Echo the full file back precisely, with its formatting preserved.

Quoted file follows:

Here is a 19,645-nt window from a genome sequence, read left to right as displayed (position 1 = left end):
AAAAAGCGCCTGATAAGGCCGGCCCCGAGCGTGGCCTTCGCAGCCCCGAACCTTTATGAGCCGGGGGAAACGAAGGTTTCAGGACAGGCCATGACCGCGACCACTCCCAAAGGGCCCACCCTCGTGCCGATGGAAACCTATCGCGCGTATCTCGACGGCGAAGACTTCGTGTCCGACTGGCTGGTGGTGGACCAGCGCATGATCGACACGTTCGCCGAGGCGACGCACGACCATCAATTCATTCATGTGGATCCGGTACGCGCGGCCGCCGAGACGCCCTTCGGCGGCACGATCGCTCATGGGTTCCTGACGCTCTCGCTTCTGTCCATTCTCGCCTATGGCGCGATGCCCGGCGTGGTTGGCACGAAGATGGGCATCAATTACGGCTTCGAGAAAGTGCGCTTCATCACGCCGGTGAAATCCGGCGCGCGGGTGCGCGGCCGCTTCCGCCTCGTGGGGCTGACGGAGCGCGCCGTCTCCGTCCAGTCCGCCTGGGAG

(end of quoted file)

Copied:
Here is a 19,645-nt window from a genome sequence, read left to right as displayed (position 1 = left end):
AAAAAGCGCCTGATAAGGCCGGCCCCGAGCGTGGCCTTCGCAGCCCCGAACCTTTATGAGCCGGGGGAAACGAAGGTTTCAGGACAGGCCATGACCGCGACCACTCCCAAAGGGCCCACCCTCGTGCCGATGGAAACCTATCGCGCGTATCTCGACGGCGAAGACTTCGTGTCCGACTGGCTGGTGGTGGACCAGCGCATGATCGACACGTTCGCCGAGGCGACGCACGACCATCAATTCATTCATGTGGATCCGGTACGCGCGGCCGCCGAGACGCCCTTCGGCGGCACGATCGCTCATGGGTTCCTGACGCTCTCGCTTCTGTCCATTCTCGCCTATGGCGCGATGCCCGGCGTGGTTGGCACGAAGATGGGCATCAATTACGGCTTCGAGAAAGTGCGCTTCATCACGCCGGTGAAATCCGGCGCGCGGGTGCGCGGCCGCTTCCGCCTCGTGGGGCTGACGGAGCGCGCCGTCTCCGTCCAGTCCGCCTGGGAG